Classical considerations

There was much to celebrate in the way of fine music and dance last year

NOTEWORTHY Ying Yeh (pictured) led and Opera Workshop that provided one of the year’s highlights on the classical music scene.

NOTEWORTHY Ying Yeh (pictured) led and Opera Workshop that provided one of the year’s highlights on the classical music scene.

photo by Tom Angel

Even though the existence of classical music is no longer acknowledged by the “Annie” Awards, it continues to flourish in Chico, and its celebration and advancement are good things for their broadening of our abilities to sense, feel and communicate, if for no other reasons.

Some things to celebrate:

· The new Northstate Symphony. Sure, it dealt a rather cruel blow to those who believe in community orchestras, but, augmented by “ringers” from the Bay Area and elsewhere (as, indeed, were its predecessors), it has produced some exceptionally fine music under Director Kyle Pickett. I might point to the recent performances of Shostakovitch’s First Symphony and Beethoven’s Symphony No. 6, the “Pastorale.” The former, excitingly performed, was as ambitious as anything a local symphony has undertaken in years, and the latter, especially in Redding’s acoustically fine Shasta Learning Center Auditorium, reached out and wrapped its lush beauty around the audience splendidly.

· Some of the stars of Ying Yeh’s Opera Workshop. These include, most especially, Ricia Baumgartner, whose richly sung “Pace, pace mio dio” (from Verdi’s La Forza del Destino) projected an uncommonly focused emotional conviction that set it head and shoulders above the other performances at this fall’s presentation. I would also point to visitor Liang Zhang, whose solid baritone is great to hear (although his pronunciation of our difficult language has a long, long way to go), and the newly formed “Barbershop Quartet” (Chris Wenger, Karl Iverson, Mike Bradley and Nick King), who have added a puckish and happy spark to the university singing scene.

· Soprano Daun Hayes. Her beautifully clear voice and elegant carriage add to whatever (frequently Baroque-era) musical adventure she is involved in.

· The university woodwind soloists, especially faculty members Russell Burnham and Heidi Pintner and students Susie Lundberg and Nicole DeJean (each of whom gave fine student recitals this fall). Their performances, both within the symphony and in various small groupings, are reliably clear, crisp, in tune and engagingly spirited. Listen for them in the spring.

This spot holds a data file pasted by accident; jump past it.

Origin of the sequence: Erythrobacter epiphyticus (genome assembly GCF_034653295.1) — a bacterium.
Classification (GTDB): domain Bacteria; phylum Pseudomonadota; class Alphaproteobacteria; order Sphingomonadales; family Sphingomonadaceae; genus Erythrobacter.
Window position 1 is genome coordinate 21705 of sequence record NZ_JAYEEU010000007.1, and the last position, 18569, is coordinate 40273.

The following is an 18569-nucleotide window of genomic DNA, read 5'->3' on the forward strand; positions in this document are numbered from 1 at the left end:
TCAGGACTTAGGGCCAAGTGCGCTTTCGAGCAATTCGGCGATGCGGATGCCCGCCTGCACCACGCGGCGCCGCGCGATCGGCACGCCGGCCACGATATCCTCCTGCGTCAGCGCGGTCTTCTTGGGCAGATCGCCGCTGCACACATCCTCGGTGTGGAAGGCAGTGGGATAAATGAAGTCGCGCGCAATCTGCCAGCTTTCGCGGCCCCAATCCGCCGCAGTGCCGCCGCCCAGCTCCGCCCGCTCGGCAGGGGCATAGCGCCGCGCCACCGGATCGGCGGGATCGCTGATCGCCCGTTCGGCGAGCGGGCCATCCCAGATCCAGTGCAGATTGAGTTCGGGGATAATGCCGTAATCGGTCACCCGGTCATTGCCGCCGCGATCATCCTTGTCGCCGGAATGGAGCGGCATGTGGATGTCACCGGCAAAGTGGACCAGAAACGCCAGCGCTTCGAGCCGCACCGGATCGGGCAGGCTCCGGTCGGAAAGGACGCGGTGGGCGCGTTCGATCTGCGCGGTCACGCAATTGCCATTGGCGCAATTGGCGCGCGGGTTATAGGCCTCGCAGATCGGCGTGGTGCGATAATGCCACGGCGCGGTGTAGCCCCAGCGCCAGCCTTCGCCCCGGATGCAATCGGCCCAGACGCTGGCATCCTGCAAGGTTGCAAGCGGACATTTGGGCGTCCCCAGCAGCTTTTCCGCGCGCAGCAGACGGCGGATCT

· The youthful, Boston-based Metamorphosen Orchestra, which accompanied fiddler/violinist Mark O’Connor in early November. Its charming and humorous conductor and its shimmering performances of two contemporary works, Dan Coleman’s Long Ago This Radiant Day and John Adams’ Shaker Loops, were stunning. O’Connor was also most engaging in a concert that was—strangely—poorly attended.

· The delightfully silly and totally enjoyable “Chico Newgrass,” a bluegrass group put together for the year-ending “Sounds of the Season” concert by Paul Friedlander. Keep it up, guys; let’s hear more of you.

And, finally, I would like to compliment this year’s much-improved Chico Dance Theatre “Showcase.” A tribute to Sue Pate’s valiant and successful effort to maintain some sort of dance program at Chico State, this year’s show moved up several notches over its predecessors in terms of variety, physicality and thoughtful choreography.

A number of dances, including Pate’s "Wayfaring Stranger," Emma Jessee and Beau Scarborough’s "Ballroom Through the Ages," JaNae Lewis’s "The Reel Thing," Julie Cosenza’s "World War II," Ryane Salkeld’s "Den of Iniquity," Hannah DeFillipes and Danielle Clements’ "Silence" and Diane Gans’ "Cowboy Take Me Away" (to name some) so thoroughly engaged the audience that the self-indulgent and program-debasing hooting and name-shouting so often heard in years past was tamed down to a minimum.